Number 5: No main villain.
Control was the villain of Season 2, and came to possess the body of Captain Leland, giving us as the audience a human character to dislike. Season 1 offered up Lorca, Mirror Georgiou, and the Klingons as villains at different points, but one of the great things about Star Trek is that its stories don’t always need a nefarious evildoer for the crew to defeat.
The Burn’s origins are currently unknown, and we could learn that it was caused by an antagonistic faction with an evil leader. Alternatively, we could see the post-Burn galaxy and remnants of the Federation having been conquered by such a faction. In either case, Burnham and the crew have a villain to fight and the story of the season could simply be how they came to fight and defeat this faction and its leader.
However, many times in Star Trek, there have been stories about figuring out a puzzle and solving a problem that was natural in origin. The Burn could be the deliberate use of a weapon or the aftermath of a war, but equally it could be a natural event. If it were natural, the story of the season could be figuring that out, finding a way to fix it or prevent it happening again, and rebuilding the Federation. There would undoubtedly be small-scale baddies to fight along the way – we’ve seen two possible examples of that in the trailers – but the season doesn’t need an overarching enemy to fight in order to tell an exciting story.
Number 6: Proper development of some secondary characters.
Detmer at the helm and Owosekun at operations are permanent fixtures on the bridge of the USS Discovery. But we don’t know much about either of them, and the way they’ve been used in the show so far has been poor. They’re sometimes seen adding minor backstory to another character (like Ariam) or event, but that’s about it. Who are they? Why did they decide to follow Burnham instead of abandoning ship?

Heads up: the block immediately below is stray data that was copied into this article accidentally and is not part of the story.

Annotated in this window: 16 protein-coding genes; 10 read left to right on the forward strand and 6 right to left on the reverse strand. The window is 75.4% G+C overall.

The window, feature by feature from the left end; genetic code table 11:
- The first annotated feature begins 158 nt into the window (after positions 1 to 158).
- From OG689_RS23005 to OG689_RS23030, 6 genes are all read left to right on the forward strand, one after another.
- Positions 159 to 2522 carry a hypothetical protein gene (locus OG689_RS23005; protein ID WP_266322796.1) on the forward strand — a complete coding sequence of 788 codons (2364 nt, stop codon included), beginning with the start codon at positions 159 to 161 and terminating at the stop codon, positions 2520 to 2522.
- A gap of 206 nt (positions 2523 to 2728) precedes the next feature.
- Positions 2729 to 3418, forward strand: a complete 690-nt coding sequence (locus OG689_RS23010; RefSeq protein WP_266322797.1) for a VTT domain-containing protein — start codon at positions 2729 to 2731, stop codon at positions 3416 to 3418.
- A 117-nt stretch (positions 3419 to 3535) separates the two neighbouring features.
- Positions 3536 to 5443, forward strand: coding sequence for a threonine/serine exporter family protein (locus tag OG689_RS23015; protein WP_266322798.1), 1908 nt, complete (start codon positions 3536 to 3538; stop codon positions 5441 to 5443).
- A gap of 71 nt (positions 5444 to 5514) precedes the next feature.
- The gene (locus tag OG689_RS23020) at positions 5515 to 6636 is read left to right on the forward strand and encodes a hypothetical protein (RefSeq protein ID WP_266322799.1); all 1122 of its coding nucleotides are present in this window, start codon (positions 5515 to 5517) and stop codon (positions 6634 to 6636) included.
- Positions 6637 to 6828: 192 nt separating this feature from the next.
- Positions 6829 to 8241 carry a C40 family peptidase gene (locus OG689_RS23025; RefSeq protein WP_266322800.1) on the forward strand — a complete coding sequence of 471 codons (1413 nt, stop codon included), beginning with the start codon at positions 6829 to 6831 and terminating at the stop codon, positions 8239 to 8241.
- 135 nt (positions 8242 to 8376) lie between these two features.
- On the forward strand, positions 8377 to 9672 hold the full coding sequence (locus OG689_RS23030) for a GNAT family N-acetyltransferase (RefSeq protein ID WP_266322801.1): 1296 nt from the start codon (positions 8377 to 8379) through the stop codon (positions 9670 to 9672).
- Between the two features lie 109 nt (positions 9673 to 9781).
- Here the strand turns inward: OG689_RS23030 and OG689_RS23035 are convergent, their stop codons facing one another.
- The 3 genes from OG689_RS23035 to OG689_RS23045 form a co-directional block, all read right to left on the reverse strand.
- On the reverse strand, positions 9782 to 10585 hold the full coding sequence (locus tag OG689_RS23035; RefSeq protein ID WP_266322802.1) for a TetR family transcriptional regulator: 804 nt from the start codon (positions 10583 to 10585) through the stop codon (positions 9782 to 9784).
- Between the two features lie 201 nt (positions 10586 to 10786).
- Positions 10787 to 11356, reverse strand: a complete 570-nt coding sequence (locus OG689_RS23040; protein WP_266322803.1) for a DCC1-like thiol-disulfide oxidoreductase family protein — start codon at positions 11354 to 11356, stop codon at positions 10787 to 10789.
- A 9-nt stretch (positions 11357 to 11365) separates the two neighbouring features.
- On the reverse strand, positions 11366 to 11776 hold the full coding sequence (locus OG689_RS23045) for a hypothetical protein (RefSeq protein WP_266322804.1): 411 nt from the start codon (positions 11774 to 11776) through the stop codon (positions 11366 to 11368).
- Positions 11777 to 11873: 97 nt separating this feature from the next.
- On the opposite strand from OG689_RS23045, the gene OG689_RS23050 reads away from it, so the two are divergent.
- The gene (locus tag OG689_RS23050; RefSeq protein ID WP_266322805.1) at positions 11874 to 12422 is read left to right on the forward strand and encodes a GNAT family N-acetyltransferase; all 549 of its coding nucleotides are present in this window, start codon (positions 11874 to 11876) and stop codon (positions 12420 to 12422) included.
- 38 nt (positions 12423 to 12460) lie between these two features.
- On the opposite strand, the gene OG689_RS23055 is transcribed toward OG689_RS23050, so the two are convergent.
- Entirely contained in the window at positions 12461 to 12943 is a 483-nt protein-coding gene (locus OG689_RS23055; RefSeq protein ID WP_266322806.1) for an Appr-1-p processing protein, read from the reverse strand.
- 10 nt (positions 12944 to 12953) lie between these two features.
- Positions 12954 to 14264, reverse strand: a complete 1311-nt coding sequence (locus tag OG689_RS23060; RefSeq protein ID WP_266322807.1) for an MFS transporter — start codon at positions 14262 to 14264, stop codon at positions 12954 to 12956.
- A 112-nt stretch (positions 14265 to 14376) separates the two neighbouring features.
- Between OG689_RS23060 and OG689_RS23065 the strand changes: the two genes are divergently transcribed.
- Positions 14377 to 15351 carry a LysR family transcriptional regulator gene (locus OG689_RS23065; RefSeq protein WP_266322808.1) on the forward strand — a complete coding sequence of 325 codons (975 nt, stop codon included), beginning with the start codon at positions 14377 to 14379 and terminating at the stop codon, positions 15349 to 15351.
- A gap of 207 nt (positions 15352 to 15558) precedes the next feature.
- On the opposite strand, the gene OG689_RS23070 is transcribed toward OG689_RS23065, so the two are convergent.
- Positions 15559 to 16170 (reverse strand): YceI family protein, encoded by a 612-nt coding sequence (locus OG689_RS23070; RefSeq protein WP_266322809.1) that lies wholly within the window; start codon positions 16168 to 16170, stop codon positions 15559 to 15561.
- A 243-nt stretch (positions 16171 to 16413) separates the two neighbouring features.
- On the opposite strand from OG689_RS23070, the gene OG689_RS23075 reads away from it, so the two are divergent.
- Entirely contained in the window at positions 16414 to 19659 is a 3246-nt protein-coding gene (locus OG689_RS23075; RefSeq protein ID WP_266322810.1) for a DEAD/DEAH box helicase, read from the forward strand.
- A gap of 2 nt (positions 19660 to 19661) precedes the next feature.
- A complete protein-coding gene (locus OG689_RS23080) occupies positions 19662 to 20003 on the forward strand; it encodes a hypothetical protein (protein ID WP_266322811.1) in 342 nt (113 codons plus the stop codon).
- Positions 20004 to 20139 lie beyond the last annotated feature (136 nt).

Likewise there are underdeveloped “main” characters. Tilly has often been used for little more than comic relief, and while she got a sub-plot in Season 2 regarding the mycelial network, she feels like a character with untapped potential. With Reno potentially stepping up to fill the comic character slot, perhaps Tilly could be given a greater role.
Then there are minor characters that may or may not have travelled with the ship into the future. I don’t expect Discovery to follow the trail blazed by Deep Space Nine and have a huge roster of secondary characters, but it would be great to see more done with the existing ones. With Pike and Spock out of the picture entirely, there’s room for Nhan, Detmer, and others to take on larger roles.
Number 7: Fix the Stamets-Culber relationship.
Representation of LGBT+ people on television is streets ahead of where it was even just a few years ago, and in a way, Stamets and Culber’s relationship is testament to that. Since their first appearance in Season 1, the fact that they were “the gay couple” was never treated as a huge deal. Their storyline has reflected that as it took twists and turns over the first two seasons.